17.11.2017 | NASA/Goddard Space Flight Center

All articles from Physics and Astronomy >>>

The most recent press releases about innovation >>>

Die letzten 5 Focus-News des innovations-reports im Überblick:

Im Focus: A “cosmic snake” reveals the structure of remote galaxies

The formation of stars in distant galaxies is still largely unexplored. For the first time, astron-omers at the University of Geneva have now been able to closely observe a star system six billion light-years away. In doing so, they are confirming earlier simulations made by the University of Zurich. One special effect is made possible by the multiple reflections of images that run through the cosmos like a snake.

Today, astronomers have a pretty accurate idea of how stars were formed in the recent cosmic past. But do these laws also apply to older galaxies? For around a...

Im Focus: Visual intelligence is not the same as IQ

Just because someone is smart and well-motivated doesn't mean he or she can learn the visual skills needed to excel at tasks like matching fingerprints, interpreting medical X-rays, keeping track of aircraft on radar displays or forensic face matching.

That is the implication of a new study which shows for the first time that there is a broad range of differences in people's visual ability and that these...

Im Focus: Novel Nano-CT device creates high-resolution 3D-X-rays of tiny velvet worm legs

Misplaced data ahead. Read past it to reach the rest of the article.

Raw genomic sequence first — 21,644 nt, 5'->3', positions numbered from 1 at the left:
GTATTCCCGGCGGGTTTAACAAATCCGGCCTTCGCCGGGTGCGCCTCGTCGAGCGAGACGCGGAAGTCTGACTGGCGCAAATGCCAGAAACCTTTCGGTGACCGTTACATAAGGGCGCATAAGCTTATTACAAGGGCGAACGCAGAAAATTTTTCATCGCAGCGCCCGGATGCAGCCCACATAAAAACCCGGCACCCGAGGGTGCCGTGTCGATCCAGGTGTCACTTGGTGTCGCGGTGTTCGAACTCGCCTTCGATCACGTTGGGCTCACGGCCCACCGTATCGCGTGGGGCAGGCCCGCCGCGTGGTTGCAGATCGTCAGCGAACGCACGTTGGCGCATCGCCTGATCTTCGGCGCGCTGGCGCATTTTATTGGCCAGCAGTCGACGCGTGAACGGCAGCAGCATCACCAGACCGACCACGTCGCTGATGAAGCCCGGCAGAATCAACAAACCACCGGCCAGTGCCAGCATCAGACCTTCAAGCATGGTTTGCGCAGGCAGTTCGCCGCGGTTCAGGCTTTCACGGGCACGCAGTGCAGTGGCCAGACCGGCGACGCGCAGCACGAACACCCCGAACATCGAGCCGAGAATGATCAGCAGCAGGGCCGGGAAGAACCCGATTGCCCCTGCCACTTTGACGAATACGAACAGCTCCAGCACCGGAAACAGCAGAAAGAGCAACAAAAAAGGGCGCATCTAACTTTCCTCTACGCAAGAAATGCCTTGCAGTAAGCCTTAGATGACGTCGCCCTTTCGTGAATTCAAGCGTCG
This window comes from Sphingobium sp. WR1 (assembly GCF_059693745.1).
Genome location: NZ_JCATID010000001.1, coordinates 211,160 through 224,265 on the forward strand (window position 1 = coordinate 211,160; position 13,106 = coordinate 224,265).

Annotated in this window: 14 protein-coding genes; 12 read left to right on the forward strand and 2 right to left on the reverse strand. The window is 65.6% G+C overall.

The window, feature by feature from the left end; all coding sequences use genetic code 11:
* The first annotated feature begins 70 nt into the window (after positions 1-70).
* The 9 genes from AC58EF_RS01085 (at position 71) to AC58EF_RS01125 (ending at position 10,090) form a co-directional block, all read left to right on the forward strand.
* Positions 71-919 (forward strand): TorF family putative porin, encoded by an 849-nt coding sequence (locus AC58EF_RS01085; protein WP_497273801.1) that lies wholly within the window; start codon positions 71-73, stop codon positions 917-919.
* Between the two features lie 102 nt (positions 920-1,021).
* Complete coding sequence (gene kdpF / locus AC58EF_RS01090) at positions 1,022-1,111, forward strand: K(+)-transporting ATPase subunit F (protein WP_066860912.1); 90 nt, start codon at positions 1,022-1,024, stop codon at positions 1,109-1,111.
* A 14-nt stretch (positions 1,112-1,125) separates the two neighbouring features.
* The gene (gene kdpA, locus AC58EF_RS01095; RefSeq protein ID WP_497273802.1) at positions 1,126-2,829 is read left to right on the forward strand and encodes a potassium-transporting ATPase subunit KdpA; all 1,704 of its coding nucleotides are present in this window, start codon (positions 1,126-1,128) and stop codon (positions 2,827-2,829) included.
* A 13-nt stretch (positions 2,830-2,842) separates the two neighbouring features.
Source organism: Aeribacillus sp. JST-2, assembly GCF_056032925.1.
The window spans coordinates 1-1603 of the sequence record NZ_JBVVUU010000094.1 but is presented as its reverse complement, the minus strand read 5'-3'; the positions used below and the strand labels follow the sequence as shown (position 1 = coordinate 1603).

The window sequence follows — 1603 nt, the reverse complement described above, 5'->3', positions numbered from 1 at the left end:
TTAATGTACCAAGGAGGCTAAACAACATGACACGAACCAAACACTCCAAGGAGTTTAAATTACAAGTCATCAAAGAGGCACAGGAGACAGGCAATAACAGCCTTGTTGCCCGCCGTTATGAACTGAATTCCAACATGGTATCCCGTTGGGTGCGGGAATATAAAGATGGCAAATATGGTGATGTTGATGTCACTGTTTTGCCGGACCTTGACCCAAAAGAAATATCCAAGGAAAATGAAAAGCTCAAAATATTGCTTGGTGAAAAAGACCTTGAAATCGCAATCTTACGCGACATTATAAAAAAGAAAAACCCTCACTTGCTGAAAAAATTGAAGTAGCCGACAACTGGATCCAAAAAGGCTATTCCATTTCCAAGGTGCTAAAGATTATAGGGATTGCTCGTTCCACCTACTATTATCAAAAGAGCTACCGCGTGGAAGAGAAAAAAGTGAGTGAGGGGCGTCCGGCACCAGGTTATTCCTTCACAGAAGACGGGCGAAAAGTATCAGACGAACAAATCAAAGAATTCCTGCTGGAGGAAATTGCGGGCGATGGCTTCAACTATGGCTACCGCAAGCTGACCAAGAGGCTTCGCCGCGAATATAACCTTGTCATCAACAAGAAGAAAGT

Computer Tomography (CT) is a standard procedure in hospitals, but so far, the technology has not been suitable for imaging extremely small objects. In PNAS, a team from the Technical University of Munich (TUM) describes a Nano-CT device that creates three-dimensional x-ray images at resolutions up to 100 nanometers. The first test application: Together with colleagues from the University of Kassel and Helmholtz-Zentrum Geesthacht the researchers analyzed the locomotory system of a velvet worm.

During a CT analysis, the object under investigation is x-rayed and a detector measures the respective amount of radiation absorbed from various angles....

Im Focus: Researchers Develop Data Bus for Quantum Computer

The quantum world is fragile; error correction codes are needed to protect the information stored in a quantum object from the deteriorating effects of noise. Quantum physicists in Innsbruck have developed a protocol to pass quantum information between differently encoded building blocks of a future quantum computer, such as processors and memories. Scientists may use this protocol in the future to build a data bus for quantum computers. The researchers have published their work in the journal Nature Communications.

Future quantum computers will be able to solve problems where conventional computers fail today. We are still far away from any large-scale implementation,...

Im Focus: Wrinkles give heat a jolt in pillared graphene

Rice University researchers test 3-D carbon nanostructures' thermal transport abilities

Pillared graphene would transfer heat better if the theoretical material had a few asymmetric junctions that caused wrinkles, according to Rice University...

All Focus news of the innovation-report >>>

Anzeige

Anzeige

Event News

Ecology Across Borders: International conference brings together 1,500 ecologists

15.11.2017 | Event News

Road into laboratory: Users discuss biaxial fatigue-testing for car and truck wheel

15.11.2017 | Event News

#Berlin5GWeek: The right network for Industry 4.0

30.10.2017 | Event News

 
Latest News

Antarctic landscape insights keep ice loss forecasts on the radar

20.11.2017 | Earth Sciences

Filling the gap: High-latitude volcanic eruptions also have global impact

20.11.2017 | Earth Sciences

Water world

20.11.2017 | Life Sciences

VideoLinks
B2B-VideoLinks
More VideoLinks >>>